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Parents wonder how to help sister with her son's behavior

DEAR AMY: My wife and I have two wonderful kids. Our 5-year-old daughter is polite, well-mannered, outgoing and uncommonly nice. Our 18-month-old son is shaping up in a similar vein. Neither child is prone to tantrums or chronic negative behaviors. I believe this is because we stress the importance of good behavior and hold them accountable for their actions. My wife's sister recently relocated to our area. She has a son, who is almost 3, and an infant daughter. Her son has been acting out quite a bit. I am convinced their parenting is part of the problem. They are very permissive and give empty threats. If he doesn't get his way, he throws a fit, and they give him what he wants. They are growing tired of this pattern, and my nephew's behavior is getting worse. My sister-in-law has been reading stacks of books, but hasn't been able to translate her learning into action. My wife and I struggle with how to respond to her sister's growing concerns. We can be very helpful in showing them some strategies that will help, but this can be perceived as insensitive, meddlesome and unwelcome. Should we talk to them about it -- or be unconditionally supportive without the slightest hint of criticism?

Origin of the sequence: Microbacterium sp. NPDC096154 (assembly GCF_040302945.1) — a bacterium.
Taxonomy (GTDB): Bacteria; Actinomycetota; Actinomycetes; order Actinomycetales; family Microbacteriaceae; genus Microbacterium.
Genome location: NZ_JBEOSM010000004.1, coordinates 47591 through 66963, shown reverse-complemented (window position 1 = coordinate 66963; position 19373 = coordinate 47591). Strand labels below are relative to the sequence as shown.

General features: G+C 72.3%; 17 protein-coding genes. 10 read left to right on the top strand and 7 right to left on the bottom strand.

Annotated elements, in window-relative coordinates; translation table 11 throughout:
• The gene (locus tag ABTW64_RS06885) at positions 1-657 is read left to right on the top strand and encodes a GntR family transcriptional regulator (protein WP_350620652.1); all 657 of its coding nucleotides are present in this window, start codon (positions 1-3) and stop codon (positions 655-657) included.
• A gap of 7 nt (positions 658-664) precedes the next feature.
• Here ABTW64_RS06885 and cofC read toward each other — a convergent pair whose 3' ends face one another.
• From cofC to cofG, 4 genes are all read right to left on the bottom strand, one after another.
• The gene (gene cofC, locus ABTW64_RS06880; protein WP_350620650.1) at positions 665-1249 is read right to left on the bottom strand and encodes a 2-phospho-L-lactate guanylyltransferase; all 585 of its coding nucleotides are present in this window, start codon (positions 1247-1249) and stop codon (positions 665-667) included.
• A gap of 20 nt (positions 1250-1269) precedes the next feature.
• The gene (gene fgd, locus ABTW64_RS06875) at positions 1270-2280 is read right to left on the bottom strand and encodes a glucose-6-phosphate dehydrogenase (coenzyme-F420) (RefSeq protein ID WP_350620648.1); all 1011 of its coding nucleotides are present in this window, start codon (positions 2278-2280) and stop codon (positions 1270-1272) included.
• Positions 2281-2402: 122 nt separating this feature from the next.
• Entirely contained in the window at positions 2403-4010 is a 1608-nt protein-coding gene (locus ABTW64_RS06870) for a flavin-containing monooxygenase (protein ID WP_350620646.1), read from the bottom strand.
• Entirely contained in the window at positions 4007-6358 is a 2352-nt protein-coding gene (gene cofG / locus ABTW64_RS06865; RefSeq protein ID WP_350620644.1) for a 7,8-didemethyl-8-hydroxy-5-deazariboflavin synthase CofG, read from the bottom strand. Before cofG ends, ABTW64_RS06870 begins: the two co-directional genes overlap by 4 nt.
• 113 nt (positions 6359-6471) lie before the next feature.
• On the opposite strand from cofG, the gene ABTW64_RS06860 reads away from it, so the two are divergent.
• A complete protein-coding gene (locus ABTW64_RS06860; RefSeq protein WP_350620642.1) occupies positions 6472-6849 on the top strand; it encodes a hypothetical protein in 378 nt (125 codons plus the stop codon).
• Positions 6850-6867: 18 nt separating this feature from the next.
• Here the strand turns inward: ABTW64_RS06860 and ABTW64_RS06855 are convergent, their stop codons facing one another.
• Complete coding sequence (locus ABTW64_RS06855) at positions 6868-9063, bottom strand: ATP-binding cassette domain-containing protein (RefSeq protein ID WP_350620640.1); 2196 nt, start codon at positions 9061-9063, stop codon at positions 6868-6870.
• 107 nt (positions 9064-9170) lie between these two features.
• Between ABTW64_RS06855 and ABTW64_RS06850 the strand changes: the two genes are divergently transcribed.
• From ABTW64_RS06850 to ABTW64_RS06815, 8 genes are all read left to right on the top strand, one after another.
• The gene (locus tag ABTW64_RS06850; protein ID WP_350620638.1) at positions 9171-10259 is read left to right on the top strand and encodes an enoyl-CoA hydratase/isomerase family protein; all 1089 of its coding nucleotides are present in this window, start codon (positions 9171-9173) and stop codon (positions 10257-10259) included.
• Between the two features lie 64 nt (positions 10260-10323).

-- Perplexed

DEAR PERPLEXED: Talk to them about it and be unconditionally supportive and uncritical. This is not a mutually exclusive concept. Tell them, "You can turn this around. Do you want to hear some of the things that have worked for us?"

I highly recommend the work of Jo Frost, the "Supernanny." Frost enters households like your sister-in-law's, diagnoses the family dynamic and then offers sound and practical fixes. If you agree with her approach, you might give this couple a DVD collection of her TV show.

I suggest being as tolerant, loving and positive as possible with the boy. Punishment will not be as powerful as tons of TLC, confident parenting, positive reinforcement and, yes -- an occasional brief "timeout."

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